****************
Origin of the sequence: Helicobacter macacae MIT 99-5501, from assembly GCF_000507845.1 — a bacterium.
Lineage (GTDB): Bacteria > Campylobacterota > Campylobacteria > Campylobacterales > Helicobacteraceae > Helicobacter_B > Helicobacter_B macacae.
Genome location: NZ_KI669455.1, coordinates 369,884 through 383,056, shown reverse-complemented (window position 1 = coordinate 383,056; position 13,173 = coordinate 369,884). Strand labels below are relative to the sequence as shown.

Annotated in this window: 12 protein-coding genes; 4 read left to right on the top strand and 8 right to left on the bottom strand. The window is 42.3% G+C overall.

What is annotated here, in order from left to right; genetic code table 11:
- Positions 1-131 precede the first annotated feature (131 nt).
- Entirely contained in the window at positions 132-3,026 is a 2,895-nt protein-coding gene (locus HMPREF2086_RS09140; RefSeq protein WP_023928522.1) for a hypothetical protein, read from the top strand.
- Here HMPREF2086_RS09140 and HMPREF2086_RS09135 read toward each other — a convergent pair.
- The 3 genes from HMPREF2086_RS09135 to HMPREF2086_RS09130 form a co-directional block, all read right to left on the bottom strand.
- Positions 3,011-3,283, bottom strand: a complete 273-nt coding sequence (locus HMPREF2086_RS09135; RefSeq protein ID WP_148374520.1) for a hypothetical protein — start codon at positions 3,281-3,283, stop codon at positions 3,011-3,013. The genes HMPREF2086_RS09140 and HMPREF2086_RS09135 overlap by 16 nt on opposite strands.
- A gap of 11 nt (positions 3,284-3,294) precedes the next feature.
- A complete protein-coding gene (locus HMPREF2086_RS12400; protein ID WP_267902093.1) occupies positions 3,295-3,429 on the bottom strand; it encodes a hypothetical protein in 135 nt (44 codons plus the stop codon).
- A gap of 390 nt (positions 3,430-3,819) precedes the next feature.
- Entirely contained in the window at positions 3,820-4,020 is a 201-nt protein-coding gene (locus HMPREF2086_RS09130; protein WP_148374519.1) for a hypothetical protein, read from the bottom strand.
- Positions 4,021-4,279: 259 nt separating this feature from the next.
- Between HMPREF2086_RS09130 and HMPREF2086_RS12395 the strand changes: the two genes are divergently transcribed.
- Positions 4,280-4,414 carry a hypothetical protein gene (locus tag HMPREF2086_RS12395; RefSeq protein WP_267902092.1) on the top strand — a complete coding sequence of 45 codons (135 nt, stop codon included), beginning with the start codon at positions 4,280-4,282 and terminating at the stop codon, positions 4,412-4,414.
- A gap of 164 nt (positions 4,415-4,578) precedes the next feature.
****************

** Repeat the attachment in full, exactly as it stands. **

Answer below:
Origin of the sequence: Helicobacter macacae MIT 99-5501, from assembly GCF_000507845.1 — a bacterium.
Lineage (GTDB): Bacteria > Campylobacterota > Campylobacteria > Campylobacterales > Helicobacteraceae > Helicobacter_B > Helicobacter_B macacae.
Genome location: NZ_KI669455.1, coordinates 369,884 through 383,056, shown reverse-complemented (window position 1 = coordinate 383,056; position 13,173 = coordinate 369,884). Strand labels below are relative to the sequence as shown.

Annotated in this window: 12 protein-coding genes; 4 read left to right on the top strand and 8 right to left on the bottom strand. The window is 42.3% G+C overall.

What is annotated here, in order from left to right; genetic code table 11:
- Positions 1-131 precede the first annotated feature (131 nt).
- Entirely contained in the window at positions 132-3,026 is a 2,895-nt protein-coding gene (locus HMPREF2086_RS09140; RefSeq protein WP_023928522.1) for a hypothetical protein, read from the top strand.
- Here HMPREF2086_RS09140 and HMPREF2086_RS09135 read toward each other — a convergent pair.
- The 3 genes from HMPREF2086_RS09135 to HMPREF2086_RS09130 form a co-directional block, all read right to left on the bottom strand.
- Positions 3,011-3,283, bottom strand: a complete 273-nt coding sequence (locus HMPREF2086_RS09135; RefSeq protein ID WP_148374520.1) for a hypothetical protein — start codon at positions 3,281-3,283, stop codon at positions 3,011-3,013. The genes HMPREF2086_RS09140 and HMPREF2086_RS09135 overlap by 16 nt on opposite strands.
- A gap of 11 nt (positions 3,284-3,294) precedes the next feature.
- A complete protein-coding gene (locus HMPREF2086_RS12400; protein ID WP_267902093.1) occupies positions 3,295-3,429 on the bottom strand; it encodes a hypothetical protein in 135 nt (44 codons plus the stop codon).
- A gap of 390 nt (positions 3,430-3,819) precedes the next feature.
- Entirely contained in the window at positions 3,820-4,020 is a 201-nt protein-coding gene (locus HMPREF2086_RS09130; protein WP_148374519.1) for a hypothetical protein, read from the bottom strand.
- Positions 4,021-4,279: 259 nt separating this feature from the next.
- Between HMPREF2086_RS09130 and HMPREF2086_RS12395 the strand changes: the two genes are divergently transcribed.
- Positions 4,280-4,414 carry a hypothetical protein gene (locus tag HMPREF2086_RS12395; RefSeq protein WP_267902092.1) on the top strand — a complete coding sequence of 45 codons (135 nt, stop codon included), beginning with the start codon at positions 4,280-4,282 and terminating at the stop codon, positions 4,412-4,414.
- A gap of 164 nt (positions 4,415-4,578) precedes the next feature.